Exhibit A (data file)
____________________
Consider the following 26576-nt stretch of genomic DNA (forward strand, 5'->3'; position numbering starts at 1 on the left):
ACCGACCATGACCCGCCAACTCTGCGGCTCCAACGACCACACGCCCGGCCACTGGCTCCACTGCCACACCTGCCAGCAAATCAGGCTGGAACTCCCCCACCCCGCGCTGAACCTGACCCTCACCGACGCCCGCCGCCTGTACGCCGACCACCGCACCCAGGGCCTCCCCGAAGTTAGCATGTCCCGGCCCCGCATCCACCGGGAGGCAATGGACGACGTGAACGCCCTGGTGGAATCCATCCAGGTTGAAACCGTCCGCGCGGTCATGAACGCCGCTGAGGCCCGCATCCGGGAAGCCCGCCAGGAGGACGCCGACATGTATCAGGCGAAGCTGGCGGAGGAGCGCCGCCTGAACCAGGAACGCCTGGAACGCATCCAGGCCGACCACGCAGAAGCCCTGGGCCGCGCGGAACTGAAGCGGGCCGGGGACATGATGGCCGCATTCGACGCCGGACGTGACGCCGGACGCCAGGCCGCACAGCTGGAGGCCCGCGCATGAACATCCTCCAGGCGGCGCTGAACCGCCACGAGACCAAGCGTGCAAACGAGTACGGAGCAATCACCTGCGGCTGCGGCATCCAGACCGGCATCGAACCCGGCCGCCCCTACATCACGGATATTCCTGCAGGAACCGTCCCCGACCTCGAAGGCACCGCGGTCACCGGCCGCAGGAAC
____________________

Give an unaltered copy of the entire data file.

Consider the following 26576-nt stretch of genomic DNA (forward strand, 5'->3'; position numbering starts at 1 on the left):
ACCGACCATGACCCGCCAACTCTGCGGCTCCAACGACCACACGCCCGGCCACTGGCTCCACTGCCACACCTGCCAGCAAATCAGGCTGGAACTCCCCCACCCCGCGCTGAACCTGACCCTCACCGACGCCCGCCGCCTGTACGCCGACCACCGCACCCAGGGCCTCCCCGAAGTTAGCATGTCCCGGCCCCGCATCCACCGGGAGGCAATGGACGACGTGAACGCCCTGGTGGAATCCATCCAGGTTGAAACCGTCCGCGCGGTCATGAACGCCGCTGAGGCCCGCATCCGGGAAGCCCGCCAGGAGGACGCCGACATGTATCAGGCGAAGCTGGCGGAGGAGCGCCGCCTGAACCAGGAACGCCTGGAACGCATCCAGGCCGACCACGCAGAAGCCCTGGGCCGCGCGGAACTGAAGCGGGCCGGGGACATGATGGCCGCATTCGACGCCGGACGTGACGCCGGACGCCAGGCCGCACAGCTGGAGGCCCGCGCATGAACATCCTCCAGGCGGCGCTGAACCGCCACGAGACCAAGCGTGCAAACGAGTACGGAGCAATCACCTGCGGCTGCGGCATCCAGACCGGCATCGAACCCGGCCGCCCCTACATCACGGATATTCCTGCAGGAACCGTCCCCGACCTCGAAGGCACCGCGGTCACCGGCCGCAGGAAC